Saturday, September 26, 2009

The Life of Wilhelm Roentgen

Wilhelm Conrad Röntgen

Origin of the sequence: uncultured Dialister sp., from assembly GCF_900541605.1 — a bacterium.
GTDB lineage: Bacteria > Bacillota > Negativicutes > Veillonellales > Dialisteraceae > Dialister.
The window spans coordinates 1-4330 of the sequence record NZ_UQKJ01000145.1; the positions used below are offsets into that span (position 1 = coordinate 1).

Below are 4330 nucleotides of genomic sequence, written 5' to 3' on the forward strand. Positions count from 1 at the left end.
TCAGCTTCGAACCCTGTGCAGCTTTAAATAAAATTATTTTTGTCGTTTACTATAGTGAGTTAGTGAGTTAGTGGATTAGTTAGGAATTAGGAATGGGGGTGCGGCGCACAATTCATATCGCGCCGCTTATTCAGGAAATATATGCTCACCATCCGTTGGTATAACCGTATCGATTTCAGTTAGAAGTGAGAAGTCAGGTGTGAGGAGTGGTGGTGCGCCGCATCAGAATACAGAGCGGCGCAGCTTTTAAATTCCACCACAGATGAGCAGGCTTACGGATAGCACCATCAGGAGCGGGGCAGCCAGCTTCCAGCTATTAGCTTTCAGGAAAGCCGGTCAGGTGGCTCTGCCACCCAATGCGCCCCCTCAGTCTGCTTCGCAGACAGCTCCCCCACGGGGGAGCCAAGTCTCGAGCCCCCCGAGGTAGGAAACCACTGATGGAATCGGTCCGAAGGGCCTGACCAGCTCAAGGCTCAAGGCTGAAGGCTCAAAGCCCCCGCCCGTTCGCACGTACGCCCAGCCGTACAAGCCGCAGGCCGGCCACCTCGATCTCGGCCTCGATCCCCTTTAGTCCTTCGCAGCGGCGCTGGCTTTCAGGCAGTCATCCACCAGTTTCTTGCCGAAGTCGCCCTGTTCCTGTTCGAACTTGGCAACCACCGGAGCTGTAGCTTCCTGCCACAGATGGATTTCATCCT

Born on March 27, 1845 in Lennep, Prussia, Wilhelm Conrad Röntgen was the only child of a cloth merchant. By age three, his family had already moved to the Netherlands, where he went to a boarding school. After entering a technical school at 17, he became very fond of nature and physics. He was expelled later for insulting a teacher by drawing a displeasing caricature. By age 20, he was accepted into the University of Utrecht to study physics. Within four years he graduated with a Ph.D. He published his first work in 1870 about the specific heat of gases, and was incredibly busy with a variety of experiments dealing with the behaviors of electrons in various gases. Two years later, he married in the Netherlands. In 1895, Roentgen began to study the effects of electrons passing through extremely low pressure gases. He noticed while working with this type of equipment that if he allowed very little to no light to enter the gas tube, a fluorescent ray would be visible in the center of the tube. He then put various thicknesses of barium platinocynide on the opening of the tube and saw that the thicknesses had an effect on the brightness of the rays. He temporarily termed these mysterious rays as “X-rays” and decided to investigate further. He noticed that placing lead over the rays would stop them altogether. He concluded that the densities of the materials placed in front would determine the fluorescent aftereffects. As a result, it is believed that he wore a lead vest during the subsequent tests to protect himself from the rays. At one point, he asked his wife to place her hand between the opening and some dark paper. The resulting image showed his wife’s finger bones, which were denser than her flesh and therefore reflected the rays. This was the very first X-ray image ever created. Having worked alone, Roentgen received an enormous amount of awards, medals, and recognition. He travelled around the world to display these effects he later dubbed “Roentgen rays”. In Europe, the name “Roentgen rays” stuck, however, in the rest of the world, people called the rays “X rays” as originally established. Only several years later would the first x rays be used for medicinal purposes, leading to the birth of “Diagnostic Radiology”. He died less than 30 years after his discovery, in 1923 of carcinoma(cancer) of the intestine.